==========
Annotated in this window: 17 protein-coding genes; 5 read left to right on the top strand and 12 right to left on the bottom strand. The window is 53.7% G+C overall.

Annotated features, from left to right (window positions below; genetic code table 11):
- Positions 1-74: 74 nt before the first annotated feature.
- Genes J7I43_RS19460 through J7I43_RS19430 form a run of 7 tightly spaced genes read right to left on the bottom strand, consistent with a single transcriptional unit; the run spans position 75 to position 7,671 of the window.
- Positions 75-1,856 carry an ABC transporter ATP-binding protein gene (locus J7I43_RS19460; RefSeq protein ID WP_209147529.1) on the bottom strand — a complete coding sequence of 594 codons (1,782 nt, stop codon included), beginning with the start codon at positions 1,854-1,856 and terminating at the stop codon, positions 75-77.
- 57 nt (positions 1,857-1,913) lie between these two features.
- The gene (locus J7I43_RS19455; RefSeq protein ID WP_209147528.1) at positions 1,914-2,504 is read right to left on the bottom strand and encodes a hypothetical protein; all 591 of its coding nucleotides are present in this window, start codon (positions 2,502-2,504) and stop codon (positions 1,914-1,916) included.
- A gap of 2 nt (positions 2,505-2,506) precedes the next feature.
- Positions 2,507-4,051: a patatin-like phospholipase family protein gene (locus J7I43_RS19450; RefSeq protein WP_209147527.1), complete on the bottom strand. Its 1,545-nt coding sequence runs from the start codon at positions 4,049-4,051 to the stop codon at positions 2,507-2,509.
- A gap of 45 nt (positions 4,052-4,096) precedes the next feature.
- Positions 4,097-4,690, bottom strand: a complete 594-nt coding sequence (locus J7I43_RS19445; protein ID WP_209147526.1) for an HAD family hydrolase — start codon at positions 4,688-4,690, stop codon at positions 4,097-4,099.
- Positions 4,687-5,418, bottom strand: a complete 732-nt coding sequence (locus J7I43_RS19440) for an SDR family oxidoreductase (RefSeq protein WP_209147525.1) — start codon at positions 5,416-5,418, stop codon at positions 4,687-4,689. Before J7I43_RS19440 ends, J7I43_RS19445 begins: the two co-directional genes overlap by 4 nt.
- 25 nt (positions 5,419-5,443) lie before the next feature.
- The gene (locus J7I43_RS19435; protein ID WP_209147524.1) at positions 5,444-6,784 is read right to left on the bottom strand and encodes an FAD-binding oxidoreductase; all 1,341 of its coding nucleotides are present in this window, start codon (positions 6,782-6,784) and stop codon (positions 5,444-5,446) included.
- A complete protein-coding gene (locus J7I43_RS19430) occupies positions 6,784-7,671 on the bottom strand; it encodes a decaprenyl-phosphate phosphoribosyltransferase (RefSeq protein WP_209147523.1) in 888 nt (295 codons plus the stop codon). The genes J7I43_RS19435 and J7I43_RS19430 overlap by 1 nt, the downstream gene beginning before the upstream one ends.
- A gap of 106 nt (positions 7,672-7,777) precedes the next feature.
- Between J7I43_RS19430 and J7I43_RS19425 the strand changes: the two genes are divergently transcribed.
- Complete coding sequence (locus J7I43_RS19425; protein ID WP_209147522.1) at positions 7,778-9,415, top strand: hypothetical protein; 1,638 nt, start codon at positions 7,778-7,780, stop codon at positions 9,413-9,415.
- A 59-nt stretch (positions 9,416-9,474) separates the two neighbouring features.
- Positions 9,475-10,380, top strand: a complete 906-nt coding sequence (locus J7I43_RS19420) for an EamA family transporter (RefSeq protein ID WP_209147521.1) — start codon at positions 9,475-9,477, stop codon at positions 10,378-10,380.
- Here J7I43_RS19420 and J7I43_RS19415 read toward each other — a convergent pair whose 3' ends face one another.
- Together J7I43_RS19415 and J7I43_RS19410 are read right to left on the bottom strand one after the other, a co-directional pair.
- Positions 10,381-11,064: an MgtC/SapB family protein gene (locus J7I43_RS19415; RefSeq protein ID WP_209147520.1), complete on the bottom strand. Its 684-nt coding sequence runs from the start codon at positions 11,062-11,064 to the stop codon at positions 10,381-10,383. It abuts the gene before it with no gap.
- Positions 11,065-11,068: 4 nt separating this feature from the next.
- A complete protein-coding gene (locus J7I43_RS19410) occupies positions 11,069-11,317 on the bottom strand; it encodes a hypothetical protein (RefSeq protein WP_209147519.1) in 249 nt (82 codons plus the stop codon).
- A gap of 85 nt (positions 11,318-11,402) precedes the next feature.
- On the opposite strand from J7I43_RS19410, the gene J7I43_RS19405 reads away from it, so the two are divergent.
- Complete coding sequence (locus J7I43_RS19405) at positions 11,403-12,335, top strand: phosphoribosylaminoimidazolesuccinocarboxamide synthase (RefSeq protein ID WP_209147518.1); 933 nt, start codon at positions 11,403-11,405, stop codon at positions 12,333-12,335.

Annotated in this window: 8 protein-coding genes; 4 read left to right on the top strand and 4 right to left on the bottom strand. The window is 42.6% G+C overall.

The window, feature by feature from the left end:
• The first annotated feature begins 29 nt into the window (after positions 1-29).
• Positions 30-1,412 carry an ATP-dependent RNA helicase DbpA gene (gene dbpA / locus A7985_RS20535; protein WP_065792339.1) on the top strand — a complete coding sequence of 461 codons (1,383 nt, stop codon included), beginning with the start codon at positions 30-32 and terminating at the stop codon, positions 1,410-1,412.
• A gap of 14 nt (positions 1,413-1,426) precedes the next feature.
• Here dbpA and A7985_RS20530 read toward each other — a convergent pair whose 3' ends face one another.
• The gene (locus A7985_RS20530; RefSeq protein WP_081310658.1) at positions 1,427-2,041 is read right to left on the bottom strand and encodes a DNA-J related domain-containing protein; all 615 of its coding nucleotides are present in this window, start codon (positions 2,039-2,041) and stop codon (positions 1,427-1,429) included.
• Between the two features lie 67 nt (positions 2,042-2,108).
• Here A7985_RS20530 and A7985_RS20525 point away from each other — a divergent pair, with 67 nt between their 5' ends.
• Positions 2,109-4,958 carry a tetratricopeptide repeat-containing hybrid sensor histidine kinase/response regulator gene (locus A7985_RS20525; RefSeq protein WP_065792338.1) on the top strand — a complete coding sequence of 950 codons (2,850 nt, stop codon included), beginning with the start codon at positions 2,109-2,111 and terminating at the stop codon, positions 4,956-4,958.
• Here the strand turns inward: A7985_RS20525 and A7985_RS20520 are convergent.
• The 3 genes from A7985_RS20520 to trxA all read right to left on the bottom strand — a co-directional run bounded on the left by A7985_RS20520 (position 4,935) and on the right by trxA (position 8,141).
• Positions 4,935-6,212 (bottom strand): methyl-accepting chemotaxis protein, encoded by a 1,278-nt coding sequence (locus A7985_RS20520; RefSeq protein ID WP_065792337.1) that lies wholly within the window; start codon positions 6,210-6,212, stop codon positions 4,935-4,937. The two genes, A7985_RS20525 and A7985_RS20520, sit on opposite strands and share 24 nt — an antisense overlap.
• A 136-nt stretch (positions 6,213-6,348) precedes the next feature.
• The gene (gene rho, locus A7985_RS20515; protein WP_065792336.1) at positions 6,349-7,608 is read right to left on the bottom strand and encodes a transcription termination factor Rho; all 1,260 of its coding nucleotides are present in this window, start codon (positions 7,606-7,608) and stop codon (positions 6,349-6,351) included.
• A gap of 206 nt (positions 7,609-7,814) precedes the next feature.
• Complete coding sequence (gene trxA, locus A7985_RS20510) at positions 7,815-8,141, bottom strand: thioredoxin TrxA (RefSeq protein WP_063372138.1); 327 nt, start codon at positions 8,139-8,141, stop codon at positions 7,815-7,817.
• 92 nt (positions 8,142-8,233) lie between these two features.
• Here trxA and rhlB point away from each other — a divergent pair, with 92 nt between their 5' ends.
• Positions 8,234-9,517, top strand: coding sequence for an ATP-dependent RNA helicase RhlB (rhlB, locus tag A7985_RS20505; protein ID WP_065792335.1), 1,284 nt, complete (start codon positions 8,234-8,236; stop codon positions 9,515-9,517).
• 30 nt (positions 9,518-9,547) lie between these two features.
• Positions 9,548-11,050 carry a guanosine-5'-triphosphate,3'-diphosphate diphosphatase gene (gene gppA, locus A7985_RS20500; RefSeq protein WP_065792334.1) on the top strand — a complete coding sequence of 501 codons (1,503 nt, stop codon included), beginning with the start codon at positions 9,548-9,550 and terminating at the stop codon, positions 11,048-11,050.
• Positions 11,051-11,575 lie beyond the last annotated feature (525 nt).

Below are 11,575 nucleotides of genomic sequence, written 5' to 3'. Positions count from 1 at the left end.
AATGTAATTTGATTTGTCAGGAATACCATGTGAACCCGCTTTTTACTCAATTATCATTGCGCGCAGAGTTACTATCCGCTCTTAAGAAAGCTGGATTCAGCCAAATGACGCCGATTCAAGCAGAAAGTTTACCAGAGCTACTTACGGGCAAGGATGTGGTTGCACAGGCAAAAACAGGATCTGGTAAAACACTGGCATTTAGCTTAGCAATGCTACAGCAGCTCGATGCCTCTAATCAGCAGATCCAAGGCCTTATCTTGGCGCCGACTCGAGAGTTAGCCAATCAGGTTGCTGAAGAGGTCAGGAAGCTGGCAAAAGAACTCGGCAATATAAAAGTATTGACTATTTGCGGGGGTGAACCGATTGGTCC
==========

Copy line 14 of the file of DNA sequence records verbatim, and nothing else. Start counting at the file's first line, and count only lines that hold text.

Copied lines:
- The gene (locus J7I43_RS19435; protein ID WP_209147524.1) at positions 5,444-6,784 is read right to left on the bottom strand and encodes an FAD-binding oxidoreductase; all 1,341 of its coding nucleotides are present in this window, start codon (positions 6,782-6,784) and stop codon (positions 5,444-5,446) included.